It’s not a comfortable time in the Asian airline market. From South Korea’s two major airlines Asiana and Korean, which are suffering eroding profitability from low cost carriers, to the challenges faced in Hong Kong and Singapore by once dominant legacy carriers.
The former masters of all – and even now still considered to be among the best airlines in the world, Singapore and Cathay, are finding it hard going. Their shareholders- especially Cathay’s owners the Swire Group – are under increasing pressure to demand better returns.
Only this weekend Singapore Airlines was forced into a humiliating climb down over a credit card fee of just $5. It costs around 2-4% of a ticket total price, depending on card issuer, for airlines to process a ticket. Many airlines charge the processing fees, but recently many have dropped them and absorbed the cost into higher seat prices.
In less than 48 hours the outcry in Singapore was so great the airline withdrew the charge. It may seem simple even minor, but it was an attempt to scrape back some of the rising costs the airlines face.
With fuel prices rising, salaries rising to cope with pilot shortages and cost of living rises for general cabin crew and ground staff, all of Asia’s airlines are under pressure.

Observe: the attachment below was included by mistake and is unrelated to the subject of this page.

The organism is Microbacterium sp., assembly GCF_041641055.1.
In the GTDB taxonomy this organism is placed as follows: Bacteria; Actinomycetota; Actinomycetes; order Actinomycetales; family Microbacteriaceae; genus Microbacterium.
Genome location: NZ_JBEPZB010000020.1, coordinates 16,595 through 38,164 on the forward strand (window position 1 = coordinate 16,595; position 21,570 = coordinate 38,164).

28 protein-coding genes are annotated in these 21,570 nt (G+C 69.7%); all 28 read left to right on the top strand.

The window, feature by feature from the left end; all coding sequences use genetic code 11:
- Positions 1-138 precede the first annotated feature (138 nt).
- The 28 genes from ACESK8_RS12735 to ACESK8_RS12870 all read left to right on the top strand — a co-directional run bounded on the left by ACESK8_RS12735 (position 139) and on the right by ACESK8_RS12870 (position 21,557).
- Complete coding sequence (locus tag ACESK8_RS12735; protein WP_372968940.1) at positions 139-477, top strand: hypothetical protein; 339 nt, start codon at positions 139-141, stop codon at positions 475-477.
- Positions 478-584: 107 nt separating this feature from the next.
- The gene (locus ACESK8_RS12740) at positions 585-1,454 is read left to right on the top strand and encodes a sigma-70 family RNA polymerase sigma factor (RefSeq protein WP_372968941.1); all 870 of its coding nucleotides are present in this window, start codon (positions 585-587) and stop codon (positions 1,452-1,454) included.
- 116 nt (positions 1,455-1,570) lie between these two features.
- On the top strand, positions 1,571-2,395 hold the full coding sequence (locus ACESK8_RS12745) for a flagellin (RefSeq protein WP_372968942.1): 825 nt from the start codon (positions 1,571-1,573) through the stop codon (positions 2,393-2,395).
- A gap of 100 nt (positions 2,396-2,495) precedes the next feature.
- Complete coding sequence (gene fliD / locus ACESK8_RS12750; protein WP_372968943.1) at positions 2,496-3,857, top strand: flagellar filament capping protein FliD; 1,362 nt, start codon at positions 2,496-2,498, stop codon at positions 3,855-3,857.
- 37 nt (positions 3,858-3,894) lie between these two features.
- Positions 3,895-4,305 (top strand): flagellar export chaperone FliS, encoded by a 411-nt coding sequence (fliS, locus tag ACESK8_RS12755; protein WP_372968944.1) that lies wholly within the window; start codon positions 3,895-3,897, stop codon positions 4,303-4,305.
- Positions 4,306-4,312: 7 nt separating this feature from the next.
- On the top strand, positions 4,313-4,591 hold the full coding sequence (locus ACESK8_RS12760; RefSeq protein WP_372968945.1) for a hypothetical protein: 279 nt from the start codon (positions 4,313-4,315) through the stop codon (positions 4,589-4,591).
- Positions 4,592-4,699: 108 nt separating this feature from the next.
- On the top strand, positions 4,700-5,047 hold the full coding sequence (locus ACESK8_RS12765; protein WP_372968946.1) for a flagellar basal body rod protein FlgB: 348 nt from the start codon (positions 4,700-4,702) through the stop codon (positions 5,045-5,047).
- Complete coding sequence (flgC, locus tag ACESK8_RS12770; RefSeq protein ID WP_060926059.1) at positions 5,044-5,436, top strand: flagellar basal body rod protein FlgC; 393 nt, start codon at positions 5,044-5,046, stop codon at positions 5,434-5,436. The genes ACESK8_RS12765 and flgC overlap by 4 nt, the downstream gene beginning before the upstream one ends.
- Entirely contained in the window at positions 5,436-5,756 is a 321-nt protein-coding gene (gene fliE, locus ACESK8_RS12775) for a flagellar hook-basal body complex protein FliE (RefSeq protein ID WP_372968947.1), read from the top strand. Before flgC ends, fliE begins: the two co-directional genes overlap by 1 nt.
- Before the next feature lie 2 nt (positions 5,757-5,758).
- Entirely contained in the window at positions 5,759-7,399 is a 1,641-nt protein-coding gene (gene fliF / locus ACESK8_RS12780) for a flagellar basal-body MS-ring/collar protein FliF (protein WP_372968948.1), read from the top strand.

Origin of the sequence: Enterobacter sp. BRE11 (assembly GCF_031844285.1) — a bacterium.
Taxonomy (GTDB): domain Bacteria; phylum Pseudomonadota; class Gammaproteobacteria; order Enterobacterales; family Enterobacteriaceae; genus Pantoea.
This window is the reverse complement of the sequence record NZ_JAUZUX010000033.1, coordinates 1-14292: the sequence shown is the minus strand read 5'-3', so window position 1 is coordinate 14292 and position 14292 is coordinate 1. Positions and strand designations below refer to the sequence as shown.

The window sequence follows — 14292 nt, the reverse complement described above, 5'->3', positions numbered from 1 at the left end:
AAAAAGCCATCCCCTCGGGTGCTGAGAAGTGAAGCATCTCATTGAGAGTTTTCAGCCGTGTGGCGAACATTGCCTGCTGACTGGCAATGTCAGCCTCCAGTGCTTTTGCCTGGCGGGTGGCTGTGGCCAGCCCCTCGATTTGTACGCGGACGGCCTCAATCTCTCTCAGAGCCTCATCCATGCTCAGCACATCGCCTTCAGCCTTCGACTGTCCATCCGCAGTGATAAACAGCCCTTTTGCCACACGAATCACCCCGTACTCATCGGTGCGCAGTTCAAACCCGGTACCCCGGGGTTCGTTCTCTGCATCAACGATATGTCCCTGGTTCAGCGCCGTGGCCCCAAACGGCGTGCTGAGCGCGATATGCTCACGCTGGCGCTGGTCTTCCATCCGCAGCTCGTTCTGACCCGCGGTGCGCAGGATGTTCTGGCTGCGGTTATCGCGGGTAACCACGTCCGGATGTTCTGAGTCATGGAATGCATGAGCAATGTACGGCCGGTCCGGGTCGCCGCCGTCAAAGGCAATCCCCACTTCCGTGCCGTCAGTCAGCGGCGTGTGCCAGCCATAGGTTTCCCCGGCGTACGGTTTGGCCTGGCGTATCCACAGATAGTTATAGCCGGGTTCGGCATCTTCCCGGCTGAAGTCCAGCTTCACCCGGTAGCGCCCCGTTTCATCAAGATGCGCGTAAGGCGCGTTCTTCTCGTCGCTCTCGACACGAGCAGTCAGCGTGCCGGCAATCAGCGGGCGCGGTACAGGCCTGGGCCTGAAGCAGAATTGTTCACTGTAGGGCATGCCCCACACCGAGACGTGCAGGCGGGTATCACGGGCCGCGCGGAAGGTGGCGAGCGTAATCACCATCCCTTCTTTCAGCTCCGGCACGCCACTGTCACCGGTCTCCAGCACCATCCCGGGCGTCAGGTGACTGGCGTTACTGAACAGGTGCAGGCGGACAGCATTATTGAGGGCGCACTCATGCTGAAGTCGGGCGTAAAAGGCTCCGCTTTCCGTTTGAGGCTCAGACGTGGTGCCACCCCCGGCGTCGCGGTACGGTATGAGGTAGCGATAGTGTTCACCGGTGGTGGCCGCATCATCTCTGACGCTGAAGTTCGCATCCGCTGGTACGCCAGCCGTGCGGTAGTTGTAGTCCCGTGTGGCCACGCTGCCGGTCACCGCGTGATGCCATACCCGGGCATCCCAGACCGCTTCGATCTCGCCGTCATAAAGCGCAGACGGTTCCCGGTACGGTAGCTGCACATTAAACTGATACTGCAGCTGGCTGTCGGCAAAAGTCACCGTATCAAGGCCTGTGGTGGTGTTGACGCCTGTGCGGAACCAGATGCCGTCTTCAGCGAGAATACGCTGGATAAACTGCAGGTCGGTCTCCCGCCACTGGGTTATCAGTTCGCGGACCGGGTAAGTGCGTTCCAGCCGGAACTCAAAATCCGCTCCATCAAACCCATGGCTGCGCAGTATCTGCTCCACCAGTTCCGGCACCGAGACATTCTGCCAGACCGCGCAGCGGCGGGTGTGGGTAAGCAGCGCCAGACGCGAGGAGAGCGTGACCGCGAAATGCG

The low cost carriers are simply making things worse. Undercutting medium short haul routes is damaging a key segment of traditional Singapore Airlines and Cathay Pacific business. The same is happening in Thailand and Taiwan.
The ownership of Hong Kong Airlines by the all pervasive Hainan Airlines Group has impacted Cathay especially hard, it’s tried to re-make DragonAir as Cathay Dragon but that seems to have had minimal impact.
Singapore was ahead of the game with Scoot, and the entry of that airline into short haul through absorbing Tiger has helped defend its position and expand the brand. These things however have a life of their own and Singapore has made a rod for its own back; Scoot’s success is having a direct impact on the parent airlines long haul business.
The end result seems to be that only new routes and new markets will save the premium airlines, with new aircraft to get them there. What they cannot afford to do is undermine themselves – something Singapore has to be especially aware of.
In the meantime Cathay Pacific is ringing its hands trying to find a balance that will let it compete profitably under huge pressure from Chinese mainland airlines. Along with all the Asian airlines, pressure from Qatar, Emirates, and Etihad are piling on the long haul stress to key Middle East, European and Australasian destinations.
Only imagination, high standards and possibly a culling of routes that simply don’t make financial sense – even if they’re prestigious destinations – can make a real difference. Not everyone wants to fly low cost, finding and keeping those customers is even more crucial than ever before.